The Winston Center welcomes grant applications for programs on leadership and ethics of interest to faculty and their departments.
Applications for Faculty Grants are not being accepted at this time.
Core Renewal Course
Conevery Valencius (History), John Ebel (Earth & Environmental Sciences), and Jonathan Krones (Core Fellow)
In the core renewal class Powering America, students will explore American energy systems through the lens of slavery, race, wealth and poverty, science denial, and energy decisions with radical consequences for the future of the planet. The two-part workshop series will help students learn how to communicate across difference with authenticity and compassion using tools to recognize and reconfigure areas of challenge and conflict when they come up in conversation.
Core Renewal Courses
Regine Jean-Charles (Romance Languages and Literatures) and C. Shawn McGuffey (Sociology), Where #blacklivesmatter Meets #metoo: Violence and Representation in the African Diaspora
Scheherazade and Dr. Salamishah Tillet, co-founders of A Long Walk Home, will discuss the role that arts can play in ending sexual violence, the specific challenges that victims face when they want to break silence around sexual violence, and how secondary victims of sexual violence, such as family members, friends, and intimate partners can become allies to sexual assault survivors.
Nancy Netzer (McMullen Museum) for the Museum Current lecture series
McMullen Museum is dedicated to providing resources and training to Boston College students from all disciplines interested in work in museums, either as a professional or as a volunteer, board member or trustee. The Museum Current lecture series will provide an opportunity for the McMullen Museum in consultation with faculty from across the University to invite three leading museum-scholars and innovators to Boston College. The aims are to present students, faculty, and staff with a chance to:
- directly converse and network with outstanding leaders in today’s expanding museums industry,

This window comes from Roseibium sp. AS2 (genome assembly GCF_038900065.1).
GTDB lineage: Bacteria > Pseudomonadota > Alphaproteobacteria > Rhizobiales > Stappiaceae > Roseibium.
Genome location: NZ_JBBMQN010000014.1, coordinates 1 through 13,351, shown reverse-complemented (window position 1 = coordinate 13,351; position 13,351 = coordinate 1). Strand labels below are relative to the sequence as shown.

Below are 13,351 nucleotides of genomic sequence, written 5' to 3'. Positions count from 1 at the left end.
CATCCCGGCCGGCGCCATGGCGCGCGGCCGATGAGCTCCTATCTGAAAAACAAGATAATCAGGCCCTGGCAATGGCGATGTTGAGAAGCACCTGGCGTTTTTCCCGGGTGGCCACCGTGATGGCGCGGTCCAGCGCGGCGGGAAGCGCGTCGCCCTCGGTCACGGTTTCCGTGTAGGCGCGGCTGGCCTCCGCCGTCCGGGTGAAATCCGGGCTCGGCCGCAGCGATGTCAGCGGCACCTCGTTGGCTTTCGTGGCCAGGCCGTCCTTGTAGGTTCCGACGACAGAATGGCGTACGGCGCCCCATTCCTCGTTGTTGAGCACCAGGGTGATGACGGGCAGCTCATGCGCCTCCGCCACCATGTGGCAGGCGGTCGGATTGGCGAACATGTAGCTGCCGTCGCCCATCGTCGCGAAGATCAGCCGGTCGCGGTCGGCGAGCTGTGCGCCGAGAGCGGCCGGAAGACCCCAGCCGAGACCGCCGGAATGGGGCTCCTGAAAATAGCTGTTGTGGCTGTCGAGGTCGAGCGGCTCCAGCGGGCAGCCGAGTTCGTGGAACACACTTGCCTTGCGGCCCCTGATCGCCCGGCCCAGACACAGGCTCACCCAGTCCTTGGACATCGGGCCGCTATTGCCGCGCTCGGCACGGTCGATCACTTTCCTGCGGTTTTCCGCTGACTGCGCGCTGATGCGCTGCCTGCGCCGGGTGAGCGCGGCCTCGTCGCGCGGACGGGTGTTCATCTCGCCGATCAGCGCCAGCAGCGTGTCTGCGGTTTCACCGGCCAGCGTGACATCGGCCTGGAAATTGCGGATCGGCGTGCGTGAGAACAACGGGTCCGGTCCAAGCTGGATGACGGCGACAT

- explore new research areas, developments, and career opportunities in museums,
- gain understanding of relevant leadership skills, museum best practices, and ethics standards necessary to succeed in a broad array of museum careers, and
- learn first-hand about the complex ethical issues that face museums operating for the public good of our society.
Core Renewal Courses
Tara Gareau (Earth & Environmental Sciences) and Brian Gareau (Sociology), Global Implications of Climate Change
Governor Bill Ritter Jr., who served as Colorado's 41st governor from 2007 to 2011 was the guest speaker for the Core course Global Implications of Climate Change in which students learn about the science of climate change, the social conditions that have prevented climate change mitigation, and the role of policy, practices, and technology in solving the crisis. Gov. Ritter who comes from a state with an equally divided population of Democrats, Republicans and Independents, was a perfect guest to speak to the work that state and local officials can do to lead society to a clean energy future. Ritter’s leadership demonstrated that investment in clean energy is good for the environment, good for communities, and good for the economy. Ritter’s talk, Powering Forward: Why Changing Political Winds Cannot Stop the Energy Revolution was a positive message about our energy future.